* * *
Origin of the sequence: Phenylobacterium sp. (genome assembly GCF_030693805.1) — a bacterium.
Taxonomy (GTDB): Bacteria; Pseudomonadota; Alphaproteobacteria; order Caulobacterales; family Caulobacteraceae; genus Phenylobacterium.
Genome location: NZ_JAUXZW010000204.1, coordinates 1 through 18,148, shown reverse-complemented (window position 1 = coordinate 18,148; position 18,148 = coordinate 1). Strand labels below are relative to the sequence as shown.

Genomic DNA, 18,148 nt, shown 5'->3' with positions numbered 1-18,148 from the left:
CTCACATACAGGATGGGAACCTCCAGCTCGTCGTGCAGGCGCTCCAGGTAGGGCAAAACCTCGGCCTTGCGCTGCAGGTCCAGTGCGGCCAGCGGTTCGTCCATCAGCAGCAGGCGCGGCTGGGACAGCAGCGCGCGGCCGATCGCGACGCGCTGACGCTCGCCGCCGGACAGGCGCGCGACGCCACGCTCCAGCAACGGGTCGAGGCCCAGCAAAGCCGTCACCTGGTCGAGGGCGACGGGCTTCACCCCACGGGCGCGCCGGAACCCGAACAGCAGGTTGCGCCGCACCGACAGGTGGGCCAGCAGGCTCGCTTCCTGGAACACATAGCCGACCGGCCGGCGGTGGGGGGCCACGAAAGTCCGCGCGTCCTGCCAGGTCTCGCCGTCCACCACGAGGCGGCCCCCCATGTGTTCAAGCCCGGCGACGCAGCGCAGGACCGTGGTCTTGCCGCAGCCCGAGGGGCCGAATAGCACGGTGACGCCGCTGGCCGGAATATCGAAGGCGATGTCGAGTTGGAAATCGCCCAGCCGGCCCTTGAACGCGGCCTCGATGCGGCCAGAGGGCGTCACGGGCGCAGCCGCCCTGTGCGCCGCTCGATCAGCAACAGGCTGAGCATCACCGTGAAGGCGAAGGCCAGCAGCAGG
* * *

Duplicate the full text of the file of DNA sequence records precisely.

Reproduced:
Origin of the sequence: Phenylobacterium sp. (genome assembly GCF_030693805.1) — a bacterium.
Taxonomy (GTDB): Bacteria; Pseudomonadota; Alphaproteobacteria; order Caulobacterales; family Caulobacteraceae; genus Phenylobacterium.
Genome location: NZ_JAUXZW010000204.1, coordinates 1 through 18,148, shown reverse-complemented (window position 1 = coordinate 18,148; position 18,148 = coordinate 1). Strand labels below are relative to the sequence as shown.

Genomic DNA, 18,148 nt, shown 5'->3' with positions numbered 1-18,148 from the left:
CTCACATACAGGATGGGAACCTCCAGCTCGTCGTGCAGGCGCTCCAGGTAGGGCAAAACCTCGGCCTTGCGCTGCAGGTCCAGTGCGGCCAGCGGTTCGTCCATCAGCAGCAGGCGCGGCTGGGACAGCAGCGCGCGGCCGATCGCGACGCGCTGACGCTCGCCGCCGGACAGGCGCGCGACGCCACGCTCCAGCAACGGGTCGAGGCCCAGCAAAGCCGTCACCTGGTCGAGGGCGACGGGCTTCACCCCACGGGCGCGCCGGAACCCGAACAGCAGGTTGCGCCGCACCGACAGGTGGGCCAGCAGGCTCGCTTCCTGGAACACATAGCCGACCGGCCGGCGGTGGGGGGCCACGAAAGTCCGCGCGTCCTGCCAGGTCTCGCCGTCCACCACGAGGCGGCCCCCCATGTGTTCAAGCCCGGCGACGCAGCGCAGGACCGTGGTCTTGCCGCAGCCCGAGGGGCCGAATAGCACGGTGACGCCGCTGGCCGGAATATCGAAGGCGATGTCGAGTTGGAAATCGCCCAGCCGGCCCTTGAACGCGGCCTCGATGCGGCCAGAGGGCGTCACGGGCGCAGCCGCCCTGTGCGCCGCTCGATCAGCAACAGGCTGAGCATCACCGTGAAGGCGAAGGCCAGCAGCAGG